National Geographic Expeditions offers a range of group travel experiences, including land expeditions, cruises, and active adventures, many of which take place around eco-lodges that are rigorously vetted for their sustainability practices. 

These independent lodges incorporate innovative sustainability practices into their everyday operations, including supporting natural and cultural heritage, sourcing products regionally, and giving back to the local community.

For example, South Africa’s Grootbos Lodge launched a foundation to support the Masakhane Community Farm and Training Centre. Through this program, the lodge has given plots of land to local people who have completed the training, increasing their income and access to local, healthy foods; so far the program has benefitted more than 138 community members.

As a media brand, National Geographic encourages travelers to seek out and support properties that embrace a mission to help protect people and the environment. Not only do these accommodations make direct and meaningful impacts in their own communities, but staying at one helps educate travelers in effective ways to preserve and protect the places they visit.

Supporting sustainability

The travel industry is crucially dependent on the health of local communities, environments, and cultures. As many experts note, we need to invest in the resiliency of places affected by overtourism and climate change to achieve sustainable tourism.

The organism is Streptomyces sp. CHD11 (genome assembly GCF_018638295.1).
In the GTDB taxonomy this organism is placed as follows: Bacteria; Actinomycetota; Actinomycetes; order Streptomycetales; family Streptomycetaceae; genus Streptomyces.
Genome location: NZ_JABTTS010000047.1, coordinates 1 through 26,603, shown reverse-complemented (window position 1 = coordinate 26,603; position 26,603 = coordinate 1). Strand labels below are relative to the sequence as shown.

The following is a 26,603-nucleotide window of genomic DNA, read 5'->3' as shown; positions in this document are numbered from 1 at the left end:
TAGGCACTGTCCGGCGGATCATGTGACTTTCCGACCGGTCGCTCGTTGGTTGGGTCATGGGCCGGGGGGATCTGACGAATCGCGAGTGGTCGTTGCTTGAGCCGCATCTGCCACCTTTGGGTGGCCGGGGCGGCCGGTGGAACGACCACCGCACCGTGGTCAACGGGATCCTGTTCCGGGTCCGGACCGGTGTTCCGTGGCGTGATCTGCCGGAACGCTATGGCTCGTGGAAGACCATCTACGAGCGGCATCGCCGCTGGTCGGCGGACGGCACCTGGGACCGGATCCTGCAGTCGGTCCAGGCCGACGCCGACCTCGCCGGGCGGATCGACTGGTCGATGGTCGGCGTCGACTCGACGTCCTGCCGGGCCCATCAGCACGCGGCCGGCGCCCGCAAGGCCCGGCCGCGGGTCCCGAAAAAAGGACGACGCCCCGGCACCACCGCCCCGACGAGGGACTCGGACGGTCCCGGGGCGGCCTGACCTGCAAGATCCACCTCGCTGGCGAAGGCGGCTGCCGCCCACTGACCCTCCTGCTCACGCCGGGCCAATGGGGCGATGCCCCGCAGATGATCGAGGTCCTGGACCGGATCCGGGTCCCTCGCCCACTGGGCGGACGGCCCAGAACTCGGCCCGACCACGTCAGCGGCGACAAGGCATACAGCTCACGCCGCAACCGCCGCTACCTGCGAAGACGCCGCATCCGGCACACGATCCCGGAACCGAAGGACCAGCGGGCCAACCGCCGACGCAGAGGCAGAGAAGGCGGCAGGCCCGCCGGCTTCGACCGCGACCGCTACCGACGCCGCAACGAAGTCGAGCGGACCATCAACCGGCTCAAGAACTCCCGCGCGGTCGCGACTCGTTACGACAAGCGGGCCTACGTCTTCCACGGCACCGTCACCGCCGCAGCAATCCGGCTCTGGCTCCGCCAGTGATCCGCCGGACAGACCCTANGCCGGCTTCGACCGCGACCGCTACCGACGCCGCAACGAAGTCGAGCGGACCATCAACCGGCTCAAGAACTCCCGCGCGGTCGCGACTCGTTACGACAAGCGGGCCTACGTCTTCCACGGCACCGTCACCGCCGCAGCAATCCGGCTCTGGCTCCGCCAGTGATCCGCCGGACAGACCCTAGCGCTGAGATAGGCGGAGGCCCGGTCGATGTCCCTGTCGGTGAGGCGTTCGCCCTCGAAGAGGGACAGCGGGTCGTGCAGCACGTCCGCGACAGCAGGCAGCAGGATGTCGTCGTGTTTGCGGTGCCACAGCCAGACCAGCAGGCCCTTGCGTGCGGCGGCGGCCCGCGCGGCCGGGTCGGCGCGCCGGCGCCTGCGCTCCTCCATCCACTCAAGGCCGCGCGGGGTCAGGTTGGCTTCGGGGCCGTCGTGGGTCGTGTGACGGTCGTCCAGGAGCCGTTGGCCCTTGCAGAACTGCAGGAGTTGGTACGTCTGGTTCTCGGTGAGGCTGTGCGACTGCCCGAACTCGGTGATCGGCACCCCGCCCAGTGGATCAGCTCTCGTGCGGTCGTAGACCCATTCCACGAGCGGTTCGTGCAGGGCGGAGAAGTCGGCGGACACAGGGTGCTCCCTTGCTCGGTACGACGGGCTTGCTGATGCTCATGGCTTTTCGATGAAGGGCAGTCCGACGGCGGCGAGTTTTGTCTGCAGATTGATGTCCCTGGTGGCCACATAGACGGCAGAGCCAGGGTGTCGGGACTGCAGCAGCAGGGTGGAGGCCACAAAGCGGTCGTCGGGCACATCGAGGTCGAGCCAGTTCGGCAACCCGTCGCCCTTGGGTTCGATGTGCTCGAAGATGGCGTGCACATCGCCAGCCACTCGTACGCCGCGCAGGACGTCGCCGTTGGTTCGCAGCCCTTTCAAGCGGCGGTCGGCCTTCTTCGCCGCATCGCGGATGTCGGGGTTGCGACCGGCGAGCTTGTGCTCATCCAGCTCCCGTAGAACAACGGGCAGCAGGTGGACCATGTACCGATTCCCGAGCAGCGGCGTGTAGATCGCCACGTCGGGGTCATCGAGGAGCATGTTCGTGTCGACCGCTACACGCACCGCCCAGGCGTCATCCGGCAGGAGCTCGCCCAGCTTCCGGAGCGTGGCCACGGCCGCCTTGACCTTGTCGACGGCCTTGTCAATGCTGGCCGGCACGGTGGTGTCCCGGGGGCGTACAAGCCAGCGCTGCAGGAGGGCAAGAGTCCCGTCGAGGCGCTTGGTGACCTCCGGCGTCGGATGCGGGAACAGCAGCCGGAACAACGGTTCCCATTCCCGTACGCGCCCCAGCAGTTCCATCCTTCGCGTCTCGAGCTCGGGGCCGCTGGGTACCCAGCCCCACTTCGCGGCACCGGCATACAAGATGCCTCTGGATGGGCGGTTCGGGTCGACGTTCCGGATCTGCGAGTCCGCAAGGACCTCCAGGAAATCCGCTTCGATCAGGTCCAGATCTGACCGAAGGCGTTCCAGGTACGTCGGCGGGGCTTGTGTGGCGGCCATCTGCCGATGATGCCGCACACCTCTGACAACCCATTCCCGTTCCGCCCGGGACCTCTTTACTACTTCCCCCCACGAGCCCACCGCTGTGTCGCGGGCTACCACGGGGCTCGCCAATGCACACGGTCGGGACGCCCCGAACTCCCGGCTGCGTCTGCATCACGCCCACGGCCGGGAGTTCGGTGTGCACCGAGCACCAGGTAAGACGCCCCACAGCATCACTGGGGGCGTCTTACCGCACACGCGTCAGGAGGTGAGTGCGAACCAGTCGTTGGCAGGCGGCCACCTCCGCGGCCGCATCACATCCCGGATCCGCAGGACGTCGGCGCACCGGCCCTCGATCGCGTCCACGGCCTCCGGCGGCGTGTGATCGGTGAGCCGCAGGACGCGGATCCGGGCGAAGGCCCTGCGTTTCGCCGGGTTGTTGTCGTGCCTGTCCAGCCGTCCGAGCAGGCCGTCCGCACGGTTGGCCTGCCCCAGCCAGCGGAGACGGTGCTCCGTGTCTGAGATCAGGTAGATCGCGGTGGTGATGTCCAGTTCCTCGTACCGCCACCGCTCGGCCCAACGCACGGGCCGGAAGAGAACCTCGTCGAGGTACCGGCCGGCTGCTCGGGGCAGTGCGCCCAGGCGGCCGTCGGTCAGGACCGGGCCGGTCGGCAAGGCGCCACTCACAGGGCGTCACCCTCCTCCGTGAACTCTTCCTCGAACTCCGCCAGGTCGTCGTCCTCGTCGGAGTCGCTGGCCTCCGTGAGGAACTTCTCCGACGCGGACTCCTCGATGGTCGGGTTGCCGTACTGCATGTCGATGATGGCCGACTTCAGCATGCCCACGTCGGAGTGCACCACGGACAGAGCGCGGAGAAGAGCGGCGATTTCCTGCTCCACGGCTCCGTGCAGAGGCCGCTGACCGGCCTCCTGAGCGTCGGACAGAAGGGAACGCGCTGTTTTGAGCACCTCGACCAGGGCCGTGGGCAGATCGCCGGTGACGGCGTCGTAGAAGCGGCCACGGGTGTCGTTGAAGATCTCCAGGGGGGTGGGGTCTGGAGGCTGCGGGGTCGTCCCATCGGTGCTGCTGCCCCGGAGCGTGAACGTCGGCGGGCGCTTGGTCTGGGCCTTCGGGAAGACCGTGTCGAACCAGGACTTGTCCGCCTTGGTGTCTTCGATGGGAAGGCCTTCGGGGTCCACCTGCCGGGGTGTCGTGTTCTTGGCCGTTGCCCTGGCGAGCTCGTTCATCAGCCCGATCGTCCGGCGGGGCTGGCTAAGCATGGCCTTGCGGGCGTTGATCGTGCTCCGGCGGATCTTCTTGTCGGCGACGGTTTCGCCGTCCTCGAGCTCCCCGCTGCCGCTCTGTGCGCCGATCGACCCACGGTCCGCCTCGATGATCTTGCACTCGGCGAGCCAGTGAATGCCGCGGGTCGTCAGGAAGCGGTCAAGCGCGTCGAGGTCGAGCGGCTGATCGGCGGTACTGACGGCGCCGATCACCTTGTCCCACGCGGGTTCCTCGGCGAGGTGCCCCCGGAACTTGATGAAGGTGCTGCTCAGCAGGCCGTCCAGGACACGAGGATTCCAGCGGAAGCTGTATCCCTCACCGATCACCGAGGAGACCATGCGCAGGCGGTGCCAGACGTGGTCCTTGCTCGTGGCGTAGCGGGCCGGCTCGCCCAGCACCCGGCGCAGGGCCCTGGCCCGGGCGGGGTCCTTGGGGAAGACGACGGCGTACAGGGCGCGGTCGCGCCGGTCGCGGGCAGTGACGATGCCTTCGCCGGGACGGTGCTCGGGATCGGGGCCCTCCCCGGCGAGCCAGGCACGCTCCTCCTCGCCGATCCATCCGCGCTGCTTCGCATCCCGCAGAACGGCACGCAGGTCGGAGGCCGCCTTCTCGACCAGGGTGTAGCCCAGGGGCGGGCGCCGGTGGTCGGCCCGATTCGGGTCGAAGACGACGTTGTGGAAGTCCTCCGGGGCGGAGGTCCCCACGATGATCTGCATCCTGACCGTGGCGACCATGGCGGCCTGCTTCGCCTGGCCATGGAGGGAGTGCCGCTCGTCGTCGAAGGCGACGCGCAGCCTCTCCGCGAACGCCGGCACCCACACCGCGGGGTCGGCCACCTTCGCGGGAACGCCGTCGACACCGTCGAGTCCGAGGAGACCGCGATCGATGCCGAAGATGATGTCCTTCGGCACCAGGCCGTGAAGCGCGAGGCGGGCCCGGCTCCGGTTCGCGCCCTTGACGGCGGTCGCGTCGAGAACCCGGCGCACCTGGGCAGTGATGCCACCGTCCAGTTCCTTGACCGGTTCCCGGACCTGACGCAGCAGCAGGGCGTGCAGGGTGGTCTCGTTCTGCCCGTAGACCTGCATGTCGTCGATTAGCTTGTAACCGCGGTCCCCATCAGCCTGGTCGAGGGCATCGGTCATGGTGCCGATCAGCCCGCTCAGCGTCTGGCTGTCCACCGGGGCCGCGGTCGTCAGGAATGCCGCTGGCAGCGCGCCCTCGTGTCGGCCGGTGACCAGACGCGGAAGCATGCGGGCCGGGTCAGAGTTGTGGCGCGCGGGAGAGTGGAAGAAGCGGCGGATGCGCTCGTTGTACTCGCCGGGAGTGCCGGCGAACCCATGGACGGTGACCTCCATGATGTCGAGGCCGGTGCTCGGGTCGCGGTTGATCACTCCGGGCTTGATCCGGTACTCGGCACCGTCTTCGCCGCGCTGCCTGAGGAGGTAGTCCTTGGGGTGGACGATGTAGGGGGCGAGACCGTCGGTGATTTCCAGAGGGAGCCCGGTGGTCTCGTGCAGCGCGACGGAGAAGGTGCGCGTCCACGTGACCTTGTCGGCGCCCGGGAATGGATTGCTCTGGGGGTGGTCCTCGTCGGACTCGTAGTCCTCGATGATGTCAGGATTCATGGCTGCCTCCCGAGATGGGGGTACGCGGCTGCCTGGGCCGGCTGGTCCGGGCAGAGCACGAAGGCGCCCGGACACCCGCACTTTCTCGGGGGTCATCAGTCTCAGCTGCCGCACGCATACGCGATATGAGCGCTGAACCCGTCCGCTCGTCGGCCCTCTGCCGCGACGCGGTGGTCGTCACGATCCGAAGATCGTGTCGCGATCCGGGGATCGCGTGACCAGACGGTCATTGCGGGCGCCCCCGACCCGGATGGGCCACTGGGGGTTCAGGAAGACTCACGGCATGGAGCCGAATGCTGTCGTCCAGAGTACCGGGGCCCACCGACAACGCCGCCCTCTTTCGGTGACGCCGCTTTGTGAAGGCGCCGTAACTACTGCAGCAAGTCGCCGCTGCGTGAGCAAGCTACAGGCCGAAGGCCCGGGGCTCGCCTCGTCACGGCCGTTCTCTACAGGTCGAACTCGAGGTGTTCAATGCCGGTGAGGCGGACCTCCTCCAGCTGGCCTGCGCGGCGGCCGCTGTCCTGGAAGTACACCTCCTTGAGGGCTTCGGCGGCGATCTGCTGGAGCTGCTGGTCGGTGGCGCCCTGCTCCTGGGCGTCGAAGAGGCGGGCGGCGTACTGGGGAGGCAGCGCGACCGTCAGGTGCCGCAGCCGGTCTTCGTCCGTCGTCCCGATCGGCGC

(Should some of the world’s endangered places be off-limits to tourists?)

National Geographic’s coverage stresses the importance of reducing our carbon footprint and encourages travelers to step off the beaten path and linger longer, respect cultural differences and invest in communities, reconnect with nature and support organizations that are protecting the planet. Here are 12 ways to travel sustainably, reported by our staff editors.

Storytelling can help by highlighting problems brought on by tourism and surfacing practices and technologies to mitigate negative impacts. A key goal of our storytelling mission at National Geographic Travel is to dig deeper into the topic of sustainable tourism and provide resources, practical tips, and destination advice for travelers who seek to explore the world in all its beauty—while leaving behind a lighter footprint.

HOW YOU CAN HELP
While on-the-go, keep in mind these ways to travel sustainably. Avoid traveling to overtouristed places when you can. Mitigate crowding at fragile areas when you use social media. When publishing to social media, use generic rather than specific geotags to reduce the chances of a specific site being overrun. If traveling to destinations such as Iceland, New Zealand, Haida Gwaii, and Hawaii sign and adhere to visitor pledges to tread lightly, protect nature, and respect culture.
George W. Stone is the executive editor of National Geographic Travel.
This story was revised and updated on June 28, 2022.